accommodations across the country. The first phase of evictions led to nearly 200 people sleeping in Victoria Square in Athens, where...
By guest contributor: Apurva Ambasth*
Discrimination and vilification of members of the LGBTQ+ community are not untoward or unheard of, rather it is, in fact, one of the most commonplace occurrences around the globe. The rights of the LGTBQ+ Community are in danger due to increasingly violent rhetoric in Poland. One-third of the country, around 100 municipalities have declared themselves “LGBTQ+ free zones.”
This article discusses the situation of the LGBTQ+ community in Poland and provides an insight into the deteriorating relationship between Poland and the European Union due to its discriminatory policies.
Political Homophobia in Poland
The right-wing Law and Justice party (PiS), won the parliamentary election in October 2019 for a second term. One of the major themes of the election campaign of the party revolved around the opposition of civil partnerships, same-sex marriage, and adoption rights for same-sex couples. The party finds its ally in the Roman Catholic Church for promoting “traditional family values” and establishing Polish national values. A poignant...
By guest contributors: Shubhangi Verma* and Anushka Verma**
With new advancements in technology, we are on the cusp of a new age of revolution. New innovations keep on arriving in leaps and bounds, but these advancements carry with them some callous and fiendish predicaments.
In Greek mythology Pegasus refers to a white horse with wings, coming from heaven, which symbolizes peace and stability in life. In contrast to the real meaning enshrined in Greek mythology, Pegasus spyware, developed by Israeli cyber giant NSO Group Technologies is wreaking havoc internationally. Its most distressing role includes tracking human rights defenders, journalists, and government officials.
Pegasus spyware has the ability to take full control of individuals’ mobile phones including accessing messages, phone numbers, videos, and locations. It even allows hackers to read encrypted messages. Pegasus developed zero-click installations in which attackers could enable the spyware in a mobile phone without any interaction by the phone’s owner.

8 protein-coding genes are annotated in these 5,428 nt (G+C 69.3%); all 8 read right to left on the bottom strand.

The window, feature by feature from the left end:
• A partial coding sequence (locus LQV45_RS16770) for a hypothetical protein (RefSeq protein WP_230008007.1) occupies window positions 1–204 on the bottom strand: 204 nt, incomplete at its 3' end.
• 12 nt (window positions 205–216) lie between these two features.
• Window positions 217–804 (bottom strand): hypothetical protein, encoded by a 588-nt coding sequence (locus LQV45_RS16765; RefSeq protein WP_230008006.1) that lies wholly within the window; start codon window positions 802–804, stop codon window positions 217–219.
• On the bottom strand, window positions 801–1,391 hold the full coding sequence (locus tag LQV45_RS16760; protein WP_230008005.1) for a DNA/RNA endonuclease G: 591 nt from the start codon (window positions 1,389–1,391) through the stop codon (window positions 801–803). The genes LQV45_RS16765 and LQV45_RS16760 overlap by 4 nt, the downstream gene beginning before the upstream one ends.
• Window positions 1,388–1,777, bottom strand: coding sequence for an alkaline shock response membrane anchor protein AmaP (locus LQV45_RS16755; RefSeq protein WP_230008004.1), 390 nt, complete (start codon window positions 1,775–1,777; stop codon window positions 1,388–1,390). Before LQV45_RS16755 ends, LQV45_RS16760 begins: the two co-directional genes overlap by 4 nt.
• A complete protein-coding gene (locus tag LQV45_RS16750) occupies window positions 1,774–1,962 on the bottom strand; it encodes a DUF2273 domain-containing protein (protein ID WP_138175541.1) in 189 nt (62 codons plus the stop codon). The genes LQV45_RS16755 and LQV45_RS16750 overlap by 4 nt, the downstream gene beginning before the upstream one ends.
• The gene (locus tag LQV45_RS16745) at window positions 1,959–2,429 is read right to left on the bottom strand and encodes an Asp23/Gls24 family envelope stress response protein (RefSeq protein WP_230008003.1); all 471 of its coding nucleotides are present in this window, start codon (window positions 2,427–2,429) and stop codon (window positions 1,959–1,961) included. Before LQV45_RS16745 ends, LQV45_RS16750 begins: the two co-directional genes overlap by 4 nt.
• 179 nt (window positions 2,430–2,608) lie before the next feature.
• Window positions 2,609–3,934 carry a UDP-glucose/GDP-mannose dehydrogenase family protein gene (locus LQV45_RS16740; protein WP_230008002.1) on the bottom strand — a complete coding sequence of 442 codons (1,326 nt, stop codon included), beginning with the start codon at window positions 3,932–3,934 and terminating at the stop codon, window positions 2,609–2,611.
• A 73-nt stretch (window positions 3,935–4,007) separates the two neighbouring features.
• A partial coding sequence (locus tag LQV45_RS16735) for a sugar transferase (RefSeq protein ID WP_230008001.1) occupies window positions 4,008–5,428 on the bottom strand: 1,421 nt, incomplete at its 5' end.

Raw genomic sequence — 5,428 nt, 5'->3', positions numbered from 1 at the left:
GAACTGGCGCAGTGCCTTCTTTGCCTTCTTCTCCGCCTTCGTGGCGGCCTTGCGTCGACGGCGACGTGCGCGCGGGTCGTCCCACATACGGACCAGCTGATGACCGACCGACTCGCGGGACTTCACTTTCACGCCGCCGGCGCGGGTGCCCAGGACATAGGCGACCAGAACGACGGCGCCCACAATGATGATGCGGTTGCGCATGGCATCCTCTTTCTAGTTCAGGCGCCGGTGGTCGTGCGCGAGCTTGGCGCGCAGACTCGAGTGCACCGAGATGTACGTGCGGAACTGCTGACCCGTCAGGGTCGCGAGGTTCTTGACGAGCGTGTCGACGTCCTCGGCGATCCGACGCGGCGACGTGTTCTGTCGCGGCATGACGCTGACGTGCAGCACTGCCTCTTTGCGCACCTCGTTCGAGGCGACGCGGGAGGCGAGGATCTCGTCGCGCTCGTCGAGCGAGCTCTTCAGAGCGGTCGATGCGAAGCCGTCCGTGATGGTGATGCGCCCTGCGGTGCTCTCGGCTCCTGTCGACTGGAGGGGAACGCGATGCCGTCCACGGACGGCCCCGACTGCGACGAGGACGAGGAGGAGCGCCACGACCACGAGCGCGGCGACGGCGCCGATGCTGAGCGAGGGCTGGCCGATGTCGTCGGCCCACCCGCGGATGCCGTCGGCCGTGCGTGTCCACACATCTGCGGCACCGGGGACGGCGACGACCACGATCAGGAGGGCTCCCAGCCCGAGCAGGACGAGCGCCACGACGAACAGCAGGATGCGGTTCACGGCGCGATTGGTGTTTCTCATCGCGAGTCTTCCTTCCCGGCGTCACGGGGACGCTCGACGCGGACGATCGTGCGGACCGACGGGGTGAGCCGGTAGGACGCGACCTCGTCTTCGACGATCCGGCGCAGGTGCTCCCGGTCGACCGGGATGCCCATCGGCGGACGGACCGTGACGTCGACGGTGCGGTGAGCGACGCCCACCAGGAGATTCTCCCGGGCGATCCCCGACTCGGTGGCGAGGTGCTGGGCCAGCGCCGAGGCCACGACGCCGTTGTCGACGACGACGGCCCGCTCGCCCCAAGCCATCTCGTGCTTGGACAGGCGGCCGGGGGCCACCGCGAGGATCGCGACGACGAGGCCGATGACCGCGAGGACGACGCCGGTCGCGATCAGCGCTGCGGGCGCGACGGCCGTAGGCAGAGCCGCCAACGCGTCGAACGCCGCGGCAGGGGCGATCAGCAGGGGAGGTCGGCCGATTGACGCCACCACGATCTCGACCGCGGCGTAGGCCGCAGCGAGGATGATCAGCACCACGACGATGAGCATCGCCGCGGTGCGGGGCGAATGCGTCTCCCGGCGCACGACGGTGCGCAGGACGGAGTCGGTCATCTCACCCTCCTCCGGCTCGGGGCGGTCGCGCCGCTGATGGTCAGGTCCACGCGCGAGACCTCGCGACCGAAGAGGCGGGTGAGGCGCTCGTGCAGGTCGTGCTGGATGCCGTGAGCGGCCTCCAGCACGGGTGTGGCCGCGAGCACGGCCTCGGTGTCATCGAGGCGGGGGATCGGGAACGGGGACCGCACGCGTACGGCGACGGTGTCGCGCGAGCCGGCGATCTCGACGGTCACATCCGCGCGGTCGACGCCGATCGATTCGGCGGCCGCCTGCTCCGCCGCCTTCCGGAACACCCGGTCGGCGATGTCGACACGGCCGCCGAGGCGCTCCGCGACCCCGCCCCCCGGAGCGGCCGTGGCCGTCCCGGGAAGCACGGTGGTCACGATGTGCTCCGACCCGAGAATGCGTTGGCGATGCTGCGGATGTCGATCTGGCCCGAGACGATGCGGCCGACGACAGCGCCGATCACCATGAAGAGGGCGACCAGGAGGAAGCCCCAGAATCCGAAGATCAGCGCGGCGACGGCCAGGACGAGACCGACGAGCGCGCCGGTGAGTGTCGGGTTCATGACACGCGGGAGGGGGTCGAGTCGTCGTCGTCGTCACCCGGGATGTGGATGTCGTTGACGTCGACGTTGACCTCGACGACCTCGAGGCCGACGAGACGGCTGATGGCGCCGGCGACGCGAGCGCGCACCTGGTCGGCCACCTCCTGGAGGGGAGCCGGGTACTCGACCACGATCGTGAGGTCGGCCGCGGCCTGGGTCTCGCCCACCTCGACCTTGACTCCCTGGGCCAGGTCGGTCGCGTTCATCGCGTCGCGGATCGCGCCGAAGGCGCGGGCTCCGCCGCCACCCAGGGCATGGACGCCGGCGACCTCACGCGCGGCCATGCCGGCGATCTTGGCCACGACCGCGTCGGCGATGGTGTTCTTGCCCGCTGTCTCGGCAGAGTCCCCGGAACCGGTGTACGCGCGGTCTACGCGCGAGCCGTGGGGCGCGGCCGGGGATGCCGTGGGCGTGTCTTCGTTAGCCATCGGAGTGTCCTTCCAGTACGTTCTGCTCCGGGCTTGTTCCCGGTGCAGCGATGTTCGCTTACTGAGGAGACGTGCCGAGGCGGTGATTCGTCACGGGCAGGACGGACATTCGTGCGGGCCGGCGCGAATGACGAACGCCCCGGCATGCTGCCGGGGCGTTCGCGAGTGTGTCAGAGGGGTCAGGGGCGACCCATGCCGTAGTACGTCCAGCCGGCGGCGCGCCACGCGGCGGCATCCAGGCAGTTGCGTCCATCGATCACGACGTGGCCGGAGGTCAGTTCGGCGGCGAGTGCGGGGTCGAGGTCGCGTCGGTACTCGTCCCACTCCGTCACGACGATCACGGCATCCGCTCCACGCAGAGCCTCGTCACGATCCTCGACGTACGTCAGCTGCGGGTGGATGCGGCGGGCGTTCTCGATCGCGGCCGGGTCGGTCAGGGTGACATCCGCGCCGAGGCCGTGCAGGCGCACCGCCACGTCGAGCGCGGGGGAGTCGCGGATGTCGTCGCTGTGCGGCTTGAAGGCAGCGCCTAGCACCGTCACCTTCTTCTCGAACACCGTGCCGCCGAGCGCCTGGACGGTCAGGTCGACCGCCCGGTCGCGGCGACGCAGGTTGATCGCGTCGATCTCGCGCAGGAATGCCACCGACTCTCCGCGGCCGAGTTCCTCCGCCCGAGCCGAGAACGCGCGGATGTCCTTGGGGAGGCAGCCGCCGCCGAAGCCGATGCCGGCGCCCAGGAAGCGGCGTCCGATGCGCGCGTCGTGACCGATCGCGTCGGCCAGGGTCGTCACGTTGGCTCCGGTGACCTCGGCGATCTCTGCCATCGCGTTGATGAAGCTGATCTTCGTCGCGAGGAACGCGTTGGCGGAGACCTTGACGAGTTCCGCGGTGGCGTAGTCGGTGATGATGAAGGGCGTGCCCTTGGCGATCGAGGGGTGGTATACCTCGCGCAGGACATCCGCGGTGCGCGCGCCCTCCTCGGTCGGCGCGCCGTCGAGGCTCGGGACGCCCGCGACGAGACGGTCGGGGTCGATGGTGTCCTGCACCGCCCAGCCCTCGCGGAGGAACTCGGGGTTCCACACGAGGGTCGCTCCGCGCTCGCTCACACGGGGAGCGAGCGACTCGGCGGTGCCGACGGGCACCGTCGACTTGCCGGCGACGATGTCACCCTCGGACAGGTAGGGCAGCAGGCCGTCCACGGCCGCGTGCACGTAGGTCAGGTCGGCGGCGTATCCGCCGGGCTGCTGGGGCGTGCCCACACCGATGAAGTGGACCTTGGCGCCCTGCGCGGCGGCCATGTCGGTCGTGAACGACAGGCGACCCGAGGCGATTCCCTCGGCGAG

NSO earlier claimed that Pegasus is exclusively used by Government intelligence...
By guest contributor, Akshita Tiwary*
Recently, Hungary has been in the news for adopting a slew of legislation in the past year that severely curbs the rights of the LGBTQ community. The Prime Minister of the country, Mr. Viktor Orban, and his right-wing political party ‘Fidesz’ have been accused of eroding democracy on several fronts, including attacking LGBTQ rights. This article aims to discuss three of these legislations and highlight how these laws contradict Hungary’s own Constitution and violate international human rights legal standards. Further, it also sheds light on certain legal precedents and measures that can be helpful in tackling this issue.
THE CONTROVERSIAL LAWS
On June 15, 2021, the National Assembly of Hungary passed Bill Number T/16365. This law prohibits children under 18 years of age from being exposed to any content (educational or otherwise) that promotes an understanding of sexual and gender diversity. This bill forms part of a broader law that seeks to restrict pedophilia and sexual crimes against...